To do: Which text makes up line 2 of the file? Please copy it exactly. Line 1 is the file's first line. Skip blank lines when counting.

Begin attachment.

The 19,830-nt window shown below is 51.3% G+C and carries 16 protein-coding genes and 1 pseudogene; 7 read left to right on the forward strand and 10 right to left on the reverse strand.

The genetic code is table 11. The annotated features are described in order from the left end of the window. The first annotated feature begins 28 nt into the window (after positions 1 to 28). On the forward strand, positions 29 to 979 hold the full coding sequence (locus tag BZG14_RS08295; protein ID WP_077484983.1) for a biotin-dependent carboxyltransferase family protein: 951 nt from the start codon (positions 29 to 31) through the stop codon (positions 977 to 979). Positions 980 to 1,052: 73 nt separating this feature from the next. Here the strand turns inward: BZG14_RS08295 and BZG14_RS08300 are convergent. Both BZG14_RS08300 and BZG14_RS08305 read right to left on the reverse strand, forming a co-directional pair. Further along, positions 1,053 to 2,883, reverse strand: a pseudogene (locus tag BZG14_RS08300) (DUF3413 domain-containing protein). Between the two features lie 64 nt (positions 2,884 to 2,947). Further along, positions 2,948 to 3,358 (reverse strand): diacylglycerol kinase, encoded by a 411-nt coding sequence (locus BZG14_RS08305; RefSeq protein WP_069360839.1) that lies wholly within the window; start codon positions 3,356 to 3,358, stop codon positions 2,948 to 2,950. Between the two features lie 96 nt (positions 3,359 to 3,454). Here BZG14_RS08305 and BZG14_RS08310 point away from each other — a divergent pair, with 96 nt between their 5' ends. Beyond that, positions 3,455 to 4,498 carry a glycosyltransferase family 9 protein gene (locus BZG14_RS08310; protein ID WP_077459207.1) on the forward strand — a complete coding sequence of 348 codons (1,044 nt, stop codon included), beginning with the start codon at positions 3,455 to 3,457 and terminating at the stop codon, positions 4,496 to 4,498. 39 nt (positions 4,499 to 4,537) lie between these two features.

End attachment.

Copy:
The genetic code is table 11. The annotated features are described in order from the left end of the window. The first annotated feature begins 28 nt into the window (after positions 1 to 28). On the forward strand, positions 29 to 979 hold the full coding sequence (locus tag BZG14_RS08295; protein ID WP_077484983.1) for a biotin-dependent carboxyltransferase family protein: 951 nt from the start codon (positions 29 to 31) through the stop codon (positions 977 to 979). Positions 980 to 1,052: 73 nt separating this feature from the next. Here the strand turns inward: BZG14_RS08295 and BZG14_RS08300 are convergent. Both BZG14_RS08300 and BZG14_RS08305 read right to left on the reverse strand, forming a co-directional pair. Further along, positions 1,053 to 2,883, reverse strand: a pseudogene (locus tag BZG14_RS08300) (DUF3413 domain-containing protein). Between the two features lie 64 nt (positions 2,884 to 2,947). Further along, positions 2,948 to 3,358 (reverse strand): diacylglycerol kinase, encoded by a 411-nt coding sequence (locus BZG14_RS08305; RefSeq protein WP_069360839.1) that lies wholly within the window; start codon positions 3,356 to 3,358, stop codon positions 2,948 to 2,950. Between the two features lie 96 nt (positions 3,359 to 3,454). Here BZG14_RS08305 and BZG14_RS08310 point away from each other — a divergent pair, with 96 nt between their 5' ends. Beyond that, positions 3,455 to 4,498 carry a glycosyltransferase family 9 protein gene (locus BZG14_RS08310; protein ID WP_077459207.1) on the forward strand — a complete coding sequence of 348 codons (1,044 nt, stop codon included), beginning with the start codon at positions 3,455 to 3,457 and terminating at the stop codon, positions 4,496 to 4,498. 39 nt (positions 4,499 to 4,537) lie between these two features.